Cattlemen Have Beef With USDA Signals on Canadian Imports
By Cindy Skrzycki
Tuesday, May 11, 2004; Page E01
Let's just say the regulators at the Department of Agriculture stepped in some cow dung.
Last week, the Bush administration admitted that it did not follow regulatory procedure in deciding what Canadian beef products can come into the country legally. This caused three problems.
It called public attention to a highly contentious issue. The administration's effort to normalize trade relations in Canadian beef may be sidetracked. And the final rule that the USDA currently is working on to expand beef imports from Canada will be scrutinized even more closely by opponents in the wake of the infection called mad cow disease being discovered in Canada and the United States.
The issue turned out to be one that shed light on how regulators have used rulemaking -- or in this case, avoided rulemaking -- to manage the political and food safety ramifications of mad cow disease, or bovine spongiform encephalopathy (BSE), in this country.
If it were not for the settlement that the USDA entered into last week with a group of western cattlemen, attorneys for the government would have been in court in Billings, Mont., today, explaining how regulators relaxed restrictions on Canadian imports without following rulemaking protocol, or making any public announcement.
At issue was a memo that appeared on the Web site of the Animal and Plant Health Inspection Service on April 19, along with a list of "low-risk Canadian products" that would be allowed into the country as long as "risk materials," such as the spinal cords and brains, were removed. On that list were all kinds of cuts and parts of Canadian bovines, including ground beef.
By April 22, R-CALF USA, which stands for Ranchers-Cattlemen Action Legal Fund, United Stockgrowers of America, were in court asking to have the imports shut off. They alleged violations of the Administrative Procedure Act, which requires public notice and comment on regulatory changes, in seeking to review the decision.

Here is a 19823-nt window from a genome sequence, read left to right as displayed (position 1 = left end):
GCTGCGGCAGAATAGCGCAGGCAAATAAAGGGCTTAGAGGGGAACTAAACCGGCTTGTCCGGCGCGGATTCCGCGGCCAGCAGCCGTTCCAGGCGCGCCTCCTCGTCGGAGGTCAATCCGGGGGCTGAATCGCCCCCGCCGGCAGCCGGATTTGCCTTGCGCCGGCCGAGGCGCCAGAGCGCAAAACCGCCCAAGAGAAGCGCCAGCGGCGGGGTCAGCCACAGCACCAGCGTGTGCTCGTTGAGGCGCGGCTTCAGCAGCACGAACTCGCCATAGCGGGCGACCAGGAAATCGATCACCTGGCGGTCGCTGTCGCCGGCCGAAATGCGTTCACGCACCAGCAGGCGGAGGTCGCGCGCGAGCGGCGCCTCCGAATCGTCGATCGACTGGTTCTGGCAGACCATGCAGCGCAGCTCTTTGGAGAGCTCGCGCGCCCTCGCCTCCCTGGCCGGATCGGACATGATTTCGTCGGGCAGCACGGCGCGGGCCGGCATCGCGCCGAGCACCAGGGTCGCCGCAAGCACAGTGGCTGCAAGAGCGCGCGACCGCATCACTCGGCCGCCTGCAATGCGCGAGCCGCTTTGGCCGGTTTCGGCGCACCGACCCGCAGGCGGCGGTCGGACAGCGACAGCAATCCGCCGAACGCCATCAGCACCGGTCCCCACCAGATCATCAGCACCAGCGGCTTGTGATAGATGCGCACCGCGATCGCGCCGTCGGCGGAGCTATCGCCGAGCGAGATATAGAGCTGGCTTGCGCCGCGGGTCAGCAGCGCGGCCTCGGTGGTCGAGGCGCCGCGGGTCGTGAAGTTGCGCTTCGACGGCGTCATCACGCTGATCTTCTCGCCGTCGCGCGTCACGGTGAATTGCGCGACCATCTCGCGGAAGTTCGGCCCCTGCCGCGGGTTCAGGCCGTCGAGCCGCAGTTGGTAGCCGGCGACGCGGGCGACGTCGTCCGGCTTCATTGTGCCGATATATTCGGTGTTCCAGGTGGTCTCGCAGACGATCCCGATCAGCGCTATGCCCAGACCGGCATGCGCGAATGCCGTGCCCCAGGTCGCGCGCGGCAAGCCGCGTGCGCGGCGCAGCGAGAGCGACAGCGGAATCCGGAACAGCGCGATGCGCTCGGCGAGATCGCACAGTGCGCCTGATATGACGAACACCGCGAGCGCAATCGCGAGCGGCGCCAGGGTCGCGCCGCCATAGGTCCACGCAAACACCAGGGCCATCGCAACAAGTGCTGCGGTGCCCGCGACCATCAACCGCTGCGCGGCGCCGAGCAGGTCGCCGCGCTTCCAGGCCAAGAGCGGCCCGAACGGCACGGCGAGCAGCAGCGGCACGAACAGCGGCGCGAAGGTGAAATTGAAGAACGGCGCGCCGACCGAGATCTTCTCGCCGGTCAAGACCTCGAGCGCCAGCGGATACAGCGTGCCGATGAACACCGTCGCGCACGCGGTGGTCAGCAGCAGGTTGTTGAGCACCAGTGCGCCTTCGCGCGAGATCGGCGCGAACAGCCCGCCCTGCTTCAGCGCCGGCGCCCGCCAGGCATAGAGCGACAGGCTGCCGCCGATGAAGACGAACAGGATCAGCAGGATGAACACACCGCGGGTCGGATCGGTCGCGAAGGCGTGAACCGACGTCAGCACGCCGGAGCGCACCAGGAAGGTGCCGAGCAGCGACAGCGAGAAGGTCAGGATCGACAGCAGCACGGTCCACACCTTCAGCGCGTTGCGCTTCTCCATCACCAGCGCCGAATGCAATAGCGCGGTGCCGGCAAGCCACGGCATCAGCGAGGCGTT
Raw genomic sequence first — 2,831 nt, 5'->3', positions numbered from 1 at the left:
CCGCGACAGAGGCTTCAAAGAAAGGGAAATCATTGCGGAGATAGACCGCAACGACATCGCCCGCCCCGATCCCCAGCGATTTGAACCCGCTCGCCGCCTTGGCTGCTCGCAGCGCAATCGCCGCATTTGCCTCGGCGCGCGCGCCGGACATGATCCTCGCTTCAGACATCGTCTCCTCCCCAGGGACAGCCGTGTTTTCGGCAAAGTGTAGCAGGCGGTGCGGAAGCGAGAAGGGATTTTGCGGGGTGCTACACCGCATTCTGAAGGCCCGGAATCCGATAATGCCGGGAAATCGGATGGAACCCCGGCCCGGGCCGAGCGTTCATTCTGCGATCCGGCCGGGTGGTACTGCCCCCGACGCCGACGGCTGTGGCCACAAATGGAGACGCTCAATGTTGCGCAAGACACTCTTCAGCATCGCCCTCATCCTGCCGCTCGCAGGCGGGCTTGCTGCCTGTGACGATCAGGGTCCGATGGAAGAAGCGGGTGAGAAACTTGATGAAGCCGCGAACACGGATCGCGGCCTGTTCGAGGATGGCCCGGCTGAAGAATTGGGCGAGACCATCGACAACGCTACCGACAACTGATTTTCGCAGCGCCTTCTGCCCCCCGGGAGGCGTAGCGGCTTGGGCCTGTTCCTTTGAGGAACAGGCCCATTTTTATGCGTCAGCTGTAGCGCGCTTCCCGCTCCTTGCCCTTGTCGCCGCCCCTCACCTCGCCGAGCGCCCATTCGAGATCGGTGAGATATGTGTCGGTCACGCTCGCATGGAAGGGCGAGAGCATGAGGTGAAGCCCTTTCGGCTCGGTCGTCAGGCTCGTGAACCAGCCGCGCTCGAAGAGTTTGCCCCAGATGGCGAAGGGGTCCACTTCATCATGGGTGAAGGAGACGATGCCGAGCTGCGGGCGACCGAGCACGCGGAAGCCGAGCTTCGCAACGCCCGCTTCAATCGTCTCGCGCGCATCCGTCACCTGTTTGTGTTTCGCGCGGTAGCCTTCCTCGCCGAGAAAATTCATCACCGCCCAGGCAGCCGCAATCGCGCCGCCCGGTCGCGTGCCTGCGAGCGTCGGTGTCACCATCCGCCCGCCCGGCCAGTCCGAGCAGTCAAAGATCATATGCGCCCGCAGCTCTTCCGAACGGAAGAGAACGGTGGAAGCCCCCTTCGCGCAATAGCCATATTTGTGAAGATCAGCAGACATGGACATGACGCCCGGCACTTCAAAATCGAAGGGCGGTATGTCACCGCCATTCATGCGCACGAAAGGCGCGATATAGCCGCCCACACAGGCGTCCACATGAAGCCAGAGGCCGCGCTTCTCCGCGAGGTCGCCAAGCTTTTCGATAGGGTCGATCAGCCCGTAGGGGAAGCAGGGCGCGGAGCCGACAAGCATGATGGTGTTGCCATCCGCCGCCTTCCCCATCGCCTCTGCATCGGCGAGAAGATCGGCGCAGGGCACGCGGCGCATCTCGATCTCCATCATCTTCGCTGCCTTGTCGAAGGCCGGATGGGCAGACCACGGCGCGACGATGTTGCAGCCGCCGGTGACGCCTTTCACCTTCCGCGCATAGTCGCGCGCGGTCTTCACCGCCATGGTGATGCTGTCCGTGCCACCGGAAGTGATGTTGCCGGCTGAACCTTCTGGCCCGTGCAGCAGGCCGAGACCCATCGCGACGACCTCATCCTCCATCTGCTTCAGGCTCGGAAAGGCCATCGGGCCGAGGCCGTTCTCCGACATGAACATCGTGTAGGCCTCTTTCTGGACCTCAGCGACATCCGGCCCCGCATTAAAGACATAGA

U.S. District Judge Richard F. Cebull, on April 26, slapped a temporary restraining order on the government, effectively stopping any of the products on the list from coming into the country. He said the action the agency took had the force of a final rule without the notice-and-comment the law requires.
"It is troubling to the Court how USDA could believe it is appropriate procedure to authorize all imports of bovine meat products from Canada, through the April 19 memorandum, at the very same time when USDA is in the middle of a rulemaking to determine whether to take such a step," said the judge's opinion.
That rulemaking is one the Animal and Plant Health Inspection Service at the USDA proposed last November to add Canada to the list of countries that presented a low risk of introducing the disease into the United States. More than 3,000 organizations and individuals expressed their views before the comment period ended April 7. It was expected the final rule would be issued soon, beginning normalization of trade in beef with Canada.
© 2004 The Washington Post Company
An illustration on the front of the May 11 Business section depicted an outdated version of the Canadian national flag. It should have shown a flag bearing a red maple leaf on a white field, with red bands on either side.
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